I believe it was my dad's UNloaded 22 pistol. Wore it with a six-gun holster, a Western hat, vest, jeans and a pair of "SK's aka 'shit kickers'" as we called our cowboy boots back in those days.
It was either a Hello Week or Homecoming Week dress-up day at Sandpoint High School, and the theme must have been "cowboys."
Of course, I loved that cuz I came from a farm family who loved all things Western, and my dad had plenty of firearms to choose from for the costume.
My dad also made sure the weapon was safe, with no bullets, before I ever took it out of the house. I think someone even took my picture, sitting at my teacher's desk and loving every minute of playing cowboy in the classroom.
I'm sure I wasn't the only person packing a gun that day. More than likely several students and other teachers did also.
Nobody thought a thing of it at the time.
That was then, and this is a very different time in history.
I would never even consider wearing a weapon to school now, for costume or protection, even knowing the potential that some disturbed individual might go ballistic and come through the school doors shooting.
We've seen far too many examples of senseless horror in our schools in the past 15-20 years, where innocents have been mowed down for no better reason than being in the wrong place at the same time that some unfortunate soul is suffering from insane rage.
Unfortunately, no one can predict when, where or if this can happen again, and so the never-ending question faces us----what do we do to prevent such tragedies?
In some cases, I believe no answer exists. Better security systems and procedures in schools over the past several years have certainly provided deterrents. But there's always the exception of someone who has outwitted the system and found a way to enter a location to inflict harm.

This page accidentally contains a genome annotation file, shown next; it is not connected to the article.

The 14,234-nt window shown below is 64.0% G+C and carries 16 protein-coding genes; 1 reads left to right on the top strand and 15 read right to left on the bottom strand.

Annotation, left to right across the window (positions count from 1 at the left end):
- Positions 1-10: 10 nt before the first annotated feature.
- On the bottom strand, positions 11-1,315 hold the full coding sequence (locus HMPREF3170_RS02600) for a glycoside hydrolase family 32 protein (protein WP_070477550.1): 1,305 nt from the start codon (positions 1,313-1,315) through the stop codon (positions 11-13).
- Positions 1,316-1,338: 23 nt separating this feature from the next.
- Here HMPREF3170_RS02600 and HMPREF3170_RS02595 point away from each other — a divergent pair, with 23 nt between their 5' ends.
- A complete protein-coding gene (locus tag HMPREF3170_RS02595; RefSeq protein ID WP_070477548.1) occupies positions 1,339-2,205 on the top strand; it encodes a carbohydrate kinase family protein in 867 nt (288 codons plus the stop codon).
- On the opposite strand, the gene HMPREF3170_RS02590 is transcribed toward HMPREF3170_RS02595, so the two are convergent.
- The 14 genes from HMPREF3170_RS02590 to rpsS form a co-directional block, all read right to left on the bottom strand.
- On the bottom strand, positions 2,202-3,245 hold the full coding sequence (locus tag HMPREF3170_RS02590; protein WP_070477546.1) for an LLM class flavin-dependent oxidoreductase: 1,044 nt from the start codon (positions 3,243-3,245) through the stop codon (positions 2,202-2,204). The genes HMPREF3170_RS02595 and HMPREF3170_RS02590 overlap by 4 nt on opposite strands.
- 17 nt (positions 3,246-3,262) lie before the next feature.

Providing the safest possible environment for our young people and the people who work with them through a school day will continue to be an ongoing challenge. I think it's safe to say that we all passionately feel the need to find the best fix.
Such a discussion is now creating some widely differing views among the Lake Pend Oreille School District 84 School Board, school staff members and the school district constituents.
Whenever a topic generates varying and strong views, it's time for journalism to step in and try to sort out the pertinent and accurate information and present it in a packaged format to help decision-making.
That is precisely what the student journalists on the Cedar Post staff at Sandpoint High School have attempted to do through interviews with school trustees Steve Youngdahl and Mindy Cameron who have expressed opposing views about the proposal to arm teachers in the schools.
Certainly there's more information out there, and we can also read opinion pieces in the local papers, but the Cedar Post effort to feature two strong voices in the discussion is laudable and informative.
Hope you have time to listen and watch watch these trustees as they answer some very relevant questions in this controversial topic.